Mars One selects Lockheed Martin, SSTL to study first private Mars mission


Mars One, a Dutch-based non-profit organization that aims to establish a permanent human settlement on Mars by 2025, on Tuesday announced its partnership with U.S. aerospace giant Lockheed Martin and UK-based Surrey Satellite Technology Ltd. (SSTL) for its first unmanned mission to Mars in 2018.

“We’re very excited to have contracted Lockheed Martin and SSTL for our first mission to Mars. Both are significant players in their field of expertise and have outstanding track records,” Bas Lansdorp, Mars One co-founder and CEO, said in a statement.

Under the plan, Lockheed Martin will design the Mars One lander, which will be based on the successful 2007 Phoenix mission spacecraft the company designed, built, tested and operated for U.S. space agency NASA.

According to the companies, the lander will have the ability to scoop up Martian soil with a robotic arm similar to the Phoenix mission, a water experiment to extract water from the Martian soil, a power experiment to demonstrate the deployment and operation of thin-film solar panels on the planet’s surface, and a camera to make continuous video recordings.

“This is an ambitious project and we’re already working on the mission concept study, starting with the proven design of Phoenix,” said Ed Sedivy, civil space chief engineer at Lockheed Martin Space Systems. “Having managed the Phoenix spacecraft development, I can tell you, landing on Mars is challenging and a thrill and this is going to be a very exciting mission.”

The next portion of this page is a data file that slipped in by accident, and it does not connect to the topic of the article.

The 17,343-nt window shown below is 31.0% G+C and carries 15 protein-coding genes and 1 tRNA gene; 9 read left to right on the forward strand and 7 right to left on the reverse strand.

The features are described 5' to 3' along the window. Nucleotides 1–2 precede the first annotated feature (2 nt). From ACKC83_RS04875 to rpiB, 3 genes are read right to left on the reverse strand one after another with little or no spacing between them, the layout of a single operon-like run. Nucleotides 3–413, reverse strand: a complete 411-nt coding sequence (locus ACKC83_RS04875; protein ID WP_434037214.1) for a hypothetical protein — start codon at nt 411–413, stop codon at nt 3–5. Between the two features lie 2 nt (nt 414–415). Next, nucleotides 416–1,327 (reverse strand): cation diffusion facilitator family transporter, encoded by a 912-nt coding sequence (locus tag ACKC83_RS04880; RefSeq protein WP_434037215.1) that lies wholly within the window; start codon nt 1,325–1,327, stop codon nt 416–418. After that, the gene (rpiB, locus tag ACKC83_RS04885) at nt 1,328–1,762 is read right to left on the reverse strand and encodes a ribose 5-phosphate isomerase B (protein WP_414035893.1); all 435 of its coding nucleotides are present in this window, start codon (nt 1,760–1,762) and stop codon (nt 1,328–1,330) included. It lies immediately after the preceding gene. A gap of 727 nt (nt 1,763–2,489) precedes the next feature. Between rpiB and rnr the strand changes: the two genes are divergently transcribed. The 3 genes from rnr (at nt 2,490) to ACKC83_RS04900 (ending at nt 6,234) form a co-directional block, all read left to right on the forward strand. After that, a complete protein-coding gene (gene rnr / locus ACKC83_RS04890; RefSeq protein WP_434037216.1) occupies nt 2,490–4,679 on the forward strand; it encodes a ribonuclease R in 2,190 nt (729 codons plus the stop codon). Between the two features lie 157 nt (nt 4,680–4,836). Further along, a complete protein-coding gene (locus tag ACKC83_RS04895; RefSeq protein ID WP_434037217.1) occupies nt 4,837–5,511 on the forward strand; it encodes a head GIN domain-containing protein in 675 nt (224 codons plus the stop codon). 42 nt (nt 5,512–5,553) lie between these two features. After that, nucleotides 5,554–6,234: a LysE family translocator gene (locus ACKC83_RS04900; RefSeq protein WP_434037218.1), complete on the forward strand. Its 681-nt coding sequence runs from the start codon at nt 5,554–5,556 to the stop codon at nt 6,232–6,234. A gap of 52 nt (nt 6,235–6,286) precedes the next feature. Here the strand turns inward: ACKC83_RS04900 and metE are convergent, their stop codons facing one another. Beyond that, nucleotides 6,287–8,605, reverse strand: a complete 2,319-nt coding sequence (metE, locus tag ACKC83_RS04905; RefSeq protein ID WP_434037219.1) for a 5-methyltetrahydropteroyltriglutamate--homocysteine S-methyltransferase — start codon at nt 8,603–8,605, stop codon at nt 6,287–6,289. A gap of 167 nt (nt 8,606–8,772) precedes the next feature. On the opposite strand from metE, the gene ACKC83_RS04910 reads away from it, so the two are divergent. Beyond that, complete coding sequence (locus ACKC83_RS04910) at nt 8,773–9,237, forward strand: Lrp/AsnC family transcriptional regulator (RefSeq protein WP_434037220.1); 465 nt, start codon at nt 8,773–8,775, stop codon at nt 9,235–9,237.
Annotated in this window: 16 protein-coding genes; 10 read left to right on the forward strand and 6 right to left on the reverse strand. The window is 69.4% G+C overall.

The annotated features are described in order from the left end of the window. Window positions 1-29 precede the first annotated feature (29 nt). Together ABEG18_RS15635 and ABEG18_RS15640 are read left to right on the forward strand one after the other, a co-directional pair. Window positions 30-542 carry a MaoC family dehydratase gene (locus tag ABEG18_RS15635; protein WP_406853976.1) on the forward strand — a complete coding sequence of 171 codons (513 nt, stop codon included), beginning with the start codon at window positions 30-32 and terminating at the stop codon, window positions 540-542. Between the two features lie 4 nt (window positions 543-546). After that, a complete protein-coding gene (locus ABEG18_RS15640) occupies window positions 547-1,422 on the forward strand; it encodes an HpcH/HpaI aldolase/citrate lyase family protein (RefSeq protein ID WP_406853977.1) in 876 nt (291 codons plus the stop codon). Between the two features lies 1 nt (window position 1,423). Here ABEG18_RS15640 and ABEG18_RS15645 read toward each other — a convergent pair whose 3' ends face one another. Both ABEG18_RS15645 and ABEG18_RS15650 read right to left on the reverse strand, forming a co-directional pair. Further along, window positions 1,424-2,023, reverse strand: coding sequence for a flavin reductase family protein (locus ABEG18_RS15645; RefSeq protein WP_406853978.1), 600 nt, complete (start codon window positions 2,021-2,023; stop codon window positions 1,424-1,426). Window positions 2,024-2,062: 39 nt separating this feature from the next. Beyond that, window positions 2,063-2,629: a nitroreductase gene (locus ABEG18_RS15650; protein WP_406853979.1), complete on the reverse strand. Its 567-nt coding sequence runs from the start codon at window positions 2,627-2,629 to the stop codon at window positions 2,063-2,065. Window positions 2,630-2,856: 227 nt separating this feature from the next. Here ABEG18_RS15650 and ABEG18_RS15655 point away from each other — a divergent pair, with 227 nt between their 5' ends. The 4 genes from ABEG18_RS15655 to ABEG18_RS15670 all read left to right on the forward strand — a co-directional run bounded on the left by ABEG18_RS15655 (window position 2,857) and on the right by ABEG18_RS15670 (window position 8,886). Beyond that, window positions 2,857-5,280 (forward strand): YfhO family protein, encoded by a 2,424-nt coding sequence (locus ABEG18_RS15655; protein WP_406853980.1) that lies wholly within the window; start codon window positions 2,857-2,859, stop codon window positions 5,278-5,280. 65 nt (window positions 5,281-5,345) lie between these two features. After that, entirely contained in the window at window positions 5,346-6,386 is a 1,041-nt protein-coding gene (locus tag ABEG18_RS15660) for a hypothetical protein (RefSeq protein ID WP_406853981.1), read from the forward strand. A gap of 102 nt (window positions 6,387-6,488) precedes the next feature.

SSTL will be in charge of designing an interplanetary communications satellite, which will provide a high bandwidth communications system in a Mars synchronous orbit and will be used to relay data and a live video feed from the lander on the surface of Mars back to Earth.

“This study gives us an unprecedented opportunity to take our tried and tested approach and apply it to Mars One’s imaginative and exhilarating challenge of sending humans to Mars through private investment,” Martin Sweeting, executive chairman of SSTL, said in a statement.

Mars One said it has decided to launch the lander and communications satellite in 2018, two years later than its original schedule.

The Dutch organization aims to land its first four volunteer astronauts in 2025 and is inviting people who are 18 years or older to apply. Although the trip will be one-way, Mars One said it has received applications from more than 200,000 people from around the world so far. PNA


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